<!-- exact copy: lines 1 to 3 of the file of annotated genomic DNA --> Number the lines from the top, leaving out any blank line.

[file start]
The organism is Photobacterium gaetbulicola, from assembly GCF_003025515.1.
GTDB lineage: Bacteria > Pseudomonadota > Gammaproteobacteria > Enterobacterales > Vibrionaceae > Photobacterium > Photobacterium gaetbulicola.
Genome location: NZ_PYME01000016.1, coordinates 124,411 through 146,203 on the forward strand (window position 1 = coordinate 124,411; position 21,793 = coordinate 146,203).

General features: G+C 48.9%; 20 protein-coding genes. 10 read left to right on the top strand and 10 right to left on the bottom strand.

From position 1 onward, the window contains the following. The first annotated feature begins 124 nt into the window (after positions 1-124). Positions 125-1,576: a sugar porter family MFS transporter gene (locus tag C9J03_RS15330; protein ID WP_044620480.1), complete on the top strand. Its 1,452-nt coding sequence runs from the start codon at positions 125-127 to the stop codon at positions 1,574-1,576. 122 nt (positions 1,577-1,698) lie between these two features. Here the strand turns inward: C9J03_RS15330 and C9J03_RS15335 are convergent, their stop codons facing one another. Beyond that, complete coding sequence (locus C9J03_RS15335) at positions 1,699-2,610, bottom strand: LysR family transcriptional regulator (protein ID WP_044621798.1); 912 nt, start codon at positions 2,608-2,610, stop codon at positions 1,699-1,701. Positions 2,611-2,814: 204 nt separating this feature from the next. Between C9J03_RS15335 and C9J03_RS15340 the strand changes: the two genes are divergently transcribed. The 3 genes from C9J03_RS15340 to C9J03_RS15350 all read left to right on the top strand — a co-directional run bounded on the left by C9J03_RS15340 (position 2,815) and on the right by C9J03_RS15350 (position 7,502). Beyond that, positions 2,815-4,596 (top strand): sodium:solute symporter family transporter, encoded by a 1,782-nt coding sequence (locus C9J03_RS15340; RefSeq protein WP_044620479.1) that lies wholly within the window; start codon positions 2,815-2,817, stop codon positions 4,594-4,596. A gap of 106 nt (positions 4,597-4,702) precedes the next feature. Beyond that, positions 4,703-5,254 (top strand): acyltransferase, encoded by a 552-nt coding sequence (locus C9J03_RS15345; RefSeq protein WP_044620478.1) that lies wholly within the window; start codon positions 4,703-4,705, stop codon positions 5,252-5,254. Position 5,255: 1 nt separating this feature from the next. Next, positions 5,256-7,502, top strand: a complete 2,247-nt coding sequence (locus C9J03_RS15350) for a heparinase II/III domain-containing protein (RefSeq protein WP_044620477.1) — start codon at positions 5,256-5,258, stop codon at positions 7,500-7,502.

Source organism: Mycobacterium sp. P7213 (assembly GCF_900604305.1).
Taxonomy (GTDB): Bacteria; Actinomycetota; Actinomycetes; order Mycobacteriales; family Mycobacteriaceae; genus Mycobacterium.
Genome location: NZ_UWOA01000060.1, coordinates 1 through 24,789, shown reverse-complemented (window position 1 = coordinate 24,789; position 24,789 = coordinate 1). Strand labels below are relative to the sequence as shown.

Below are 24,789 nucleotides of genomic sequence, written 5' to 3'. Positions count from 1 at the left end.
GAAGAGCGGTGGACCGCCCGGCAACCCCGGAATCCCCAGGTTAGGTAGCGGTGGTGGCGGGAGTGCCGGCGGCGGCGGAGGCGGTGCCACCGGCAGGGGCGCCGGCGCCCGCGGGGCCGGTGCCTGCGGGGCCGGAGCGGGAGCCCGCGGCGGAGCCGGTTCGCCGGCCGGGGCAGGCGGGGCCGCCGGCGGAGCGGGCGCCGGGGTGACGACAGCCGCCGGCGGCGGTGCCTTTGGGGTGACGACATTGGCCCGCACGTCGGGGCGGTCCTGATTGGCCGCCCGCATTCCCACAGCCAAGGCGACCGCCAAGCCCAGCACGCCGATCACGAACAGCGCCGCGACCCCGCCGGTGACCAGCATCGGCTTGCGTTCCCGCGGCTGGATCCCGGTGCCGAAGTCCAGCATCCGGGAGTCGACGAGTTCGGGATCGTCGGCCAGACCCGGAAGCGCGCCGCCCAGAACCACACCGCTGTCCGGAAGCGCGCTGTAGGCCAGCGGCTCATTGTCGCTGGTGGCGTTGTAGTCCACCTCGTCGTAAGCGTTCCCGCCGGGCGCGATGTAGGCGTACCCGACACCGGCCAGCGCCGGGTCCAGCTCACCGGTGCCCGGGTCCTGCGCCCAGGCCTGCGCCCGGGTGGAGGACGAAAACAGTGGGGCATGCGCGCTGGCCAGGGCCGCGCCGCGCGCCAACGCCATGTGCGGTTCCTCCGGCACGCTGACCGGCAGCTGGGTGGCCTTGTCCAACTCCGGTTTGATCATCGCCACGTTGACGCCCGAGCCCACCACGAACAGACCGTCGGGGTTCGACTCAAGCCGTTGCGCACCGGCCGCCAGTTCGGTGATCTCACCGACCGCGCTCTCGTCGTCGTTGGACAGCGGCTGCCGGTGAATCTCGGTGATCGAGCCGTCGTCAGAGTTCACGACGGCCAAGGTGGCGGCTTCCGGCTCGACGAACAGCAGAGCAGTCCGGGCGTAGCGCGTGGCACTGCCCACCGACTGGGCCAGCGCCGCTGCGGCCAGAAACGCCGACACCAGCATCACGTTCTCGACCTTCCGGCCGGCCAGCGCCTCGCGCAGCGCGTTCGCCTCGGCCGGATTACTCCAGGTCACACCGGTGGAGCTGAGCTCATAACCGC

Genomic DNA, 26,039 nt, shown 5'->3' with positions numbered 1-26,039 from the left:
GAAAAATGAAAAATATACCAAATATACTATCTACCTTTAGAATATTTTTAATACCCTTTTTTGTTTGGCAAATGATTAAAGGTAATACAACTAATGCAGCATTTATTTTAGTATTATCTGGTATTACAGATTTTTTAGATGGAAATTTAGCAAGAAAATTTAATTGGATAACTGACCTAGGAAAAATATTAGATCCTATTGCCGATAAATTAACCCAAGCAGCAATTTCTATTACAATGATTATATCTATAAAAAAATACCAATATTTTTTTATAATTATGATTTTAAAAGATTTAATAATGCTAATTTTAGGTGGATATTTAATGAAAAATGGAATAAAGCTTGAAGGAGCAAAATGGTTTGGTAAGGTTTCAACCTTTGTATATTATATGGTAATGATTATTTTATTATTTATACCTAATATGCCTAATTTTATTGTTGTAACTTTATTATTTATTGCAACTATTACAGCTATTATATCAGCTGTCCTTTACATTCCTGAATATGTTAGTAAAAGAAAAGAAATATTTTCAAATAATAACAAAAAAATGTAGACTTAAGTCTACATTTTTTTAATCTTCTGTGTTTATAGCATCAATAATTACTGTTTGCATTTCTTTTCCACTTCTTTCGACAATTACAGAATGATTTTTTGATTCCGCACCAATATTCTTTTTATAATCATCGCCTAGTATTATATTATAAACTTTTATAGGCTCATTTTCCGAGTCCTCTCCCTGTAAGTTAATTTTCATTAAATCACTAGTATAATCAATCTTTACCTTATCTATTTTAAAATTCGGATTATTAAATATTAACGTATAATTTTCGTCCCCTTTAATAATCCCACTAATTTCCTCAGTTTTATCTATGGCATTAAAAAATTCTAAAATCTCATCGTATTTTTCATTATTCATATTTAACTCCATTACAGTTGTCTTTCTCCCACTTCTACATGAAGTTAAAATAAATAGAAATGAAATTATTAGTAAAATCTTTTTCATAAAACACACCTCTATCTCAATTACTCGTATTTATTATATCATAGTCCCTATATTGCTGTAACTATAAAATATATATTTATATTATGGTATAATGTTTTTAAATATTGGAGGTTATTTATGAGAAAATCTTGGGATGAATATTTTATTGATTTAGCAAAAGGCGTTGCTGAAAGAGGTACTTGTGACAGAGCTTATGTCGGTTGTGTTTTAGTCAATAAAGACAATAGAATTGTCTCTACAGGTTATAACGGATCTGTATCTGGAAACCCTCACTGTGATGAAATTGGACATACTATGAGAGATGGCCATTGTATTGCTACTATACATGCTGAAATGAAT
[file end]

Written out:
The organism is Photobacterium gaetbulicola, from assembly GCF_003025515.1.
GTDB lineage: Bacteria > Pseudomonadota > Gammaproteobacteria > Enterobacterales > Vibrionaceae > Photobacterium > Photobacterium gaetbulicola.
Genome location: NZ_PYME01000016.1, coordinates 124,411 through 146,203 on the forward strand (window position 1 = coordinate 124,411; position 21,793 = coordinate 146,203).